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Why National Certification Matters

National certification serves the important independent purpose of identifying for the public, state licensure agencies and employers, those individuals who have successfully completed the National Registry’s educational requirements and demonstrated their skills and abilities in the mandated examinations.

The federal government has defined “certification” as the process by which a non-governmental organization grants recognition to an individual who has met predetermined qualifications specified by that organization.1 Similarly, the National Commission for Certifying Agencies (NCCA) has recently defined certification as “a process, often voluntary, by which individuals who have demonstrated the level of knowledge and skill required in the profession, occupation, role, or skill are identified to the public and other stakeholders.”2

National certification assures that the EMS personnel providing treatment to patients—at their highest moment of need—are competent. National certification also establishes uniform standards for training and a valid, uniform process to assess the knowledge and skills required for competent practice required by professionals throughout their careers.

Nearly every profession certifies its members in some way, but a prime example is medicine. Private certifying boards certify physician specialists. Although certification may assist a physician in obtaining hospital privileges, or participating as a preferred provider within a health insurer’s network, it does not affect his legal authority to practice medicine. For instance, a surgeon can practice medicine in any state in which he is licensed regardless of whether or not he is certified by the American Board of Surgery.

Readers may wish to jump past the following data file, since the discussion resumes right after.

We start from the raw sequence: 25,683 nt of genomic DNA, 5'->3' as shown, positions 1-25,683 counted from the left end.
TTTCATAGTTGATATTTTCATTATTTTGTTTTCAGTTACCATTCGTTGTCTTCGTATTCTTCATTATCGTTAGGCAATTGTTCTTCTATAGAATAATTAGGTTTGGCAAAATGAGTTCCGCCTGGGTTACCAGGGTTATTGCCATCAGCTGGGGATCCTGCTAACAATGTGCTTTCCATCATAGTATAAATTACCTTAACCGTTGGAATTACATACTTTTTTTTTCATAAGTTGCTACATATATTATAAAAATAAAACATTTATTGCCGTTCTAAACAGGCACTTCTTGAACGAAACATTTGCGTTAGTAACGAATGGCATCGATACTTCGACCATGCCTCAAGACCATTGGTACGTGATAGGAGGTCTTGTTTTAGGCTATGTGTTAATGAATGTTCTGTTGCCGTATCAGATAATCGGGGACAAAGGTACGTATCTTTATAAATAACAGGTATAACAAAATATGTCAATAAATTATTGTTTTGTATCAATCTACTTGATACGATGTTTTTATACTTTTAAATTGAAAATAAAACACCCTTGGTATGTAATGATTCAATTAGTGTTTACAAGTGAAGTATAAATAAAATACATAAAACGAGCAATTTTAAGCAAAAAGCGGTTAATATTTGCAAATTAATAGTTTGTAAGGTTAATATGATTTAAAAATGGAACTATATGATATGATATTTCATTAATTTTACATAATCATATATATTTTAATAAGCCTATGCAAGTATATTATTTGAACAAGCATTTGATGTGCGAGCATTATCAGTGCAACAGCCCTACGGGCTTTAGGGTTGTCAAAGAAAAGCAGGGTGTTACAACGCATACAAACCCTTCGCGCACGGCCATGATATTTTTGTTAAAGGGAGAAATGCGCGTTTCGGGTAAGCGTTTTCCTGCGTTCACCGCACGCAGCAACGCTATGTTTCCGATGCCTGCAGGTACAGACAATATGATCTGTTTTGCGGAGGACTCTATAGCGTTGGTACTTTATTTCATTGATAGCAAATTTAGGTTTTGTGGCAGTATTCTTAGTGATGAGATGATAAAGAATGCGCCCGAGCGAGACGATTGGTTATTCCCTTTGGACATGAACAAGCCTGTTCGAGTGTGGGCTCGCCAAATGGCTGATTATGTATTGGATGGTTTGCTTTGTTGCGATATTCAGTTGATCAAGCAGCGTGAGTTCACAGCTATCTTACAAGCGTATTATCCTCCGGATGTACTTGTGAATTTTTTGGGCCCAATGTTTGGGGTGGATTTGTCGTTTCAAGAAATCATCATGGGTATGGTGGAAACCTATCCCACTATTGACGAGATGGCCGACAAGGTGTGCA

In the event of a national emergency, it is often necessary to bring EMS personnel from other states to the scene of the national emergency. National certification means those EMS personnel are familiar with the same techniques and procedures, and can successfully work side by side to tend to the injured or ill.

The public cannot be expected to determine whether EMS personnel are qualified to deliver competent care. The public can unknowingly be at risk of unsafe and incompetent care. The responsibility falls on the profession, then, to ensure that safe and effective care is provided to the public. The NREMT is pleased to offer this assurance to the public through certification by way of an examination that is legally defensible and psychometrically sound.

1 U.S. Department of Health, Education, and Welfare, Report on Licensure and Related Health Personnel Credentialing (Washington, D.C.: June, 1971 p. 7).
2 NCCA Standards for the Accreditation of Certification Programs, approved by the member organizations of the National Commission for Certifying Agencies in February, 2002 (effective January, 2003).

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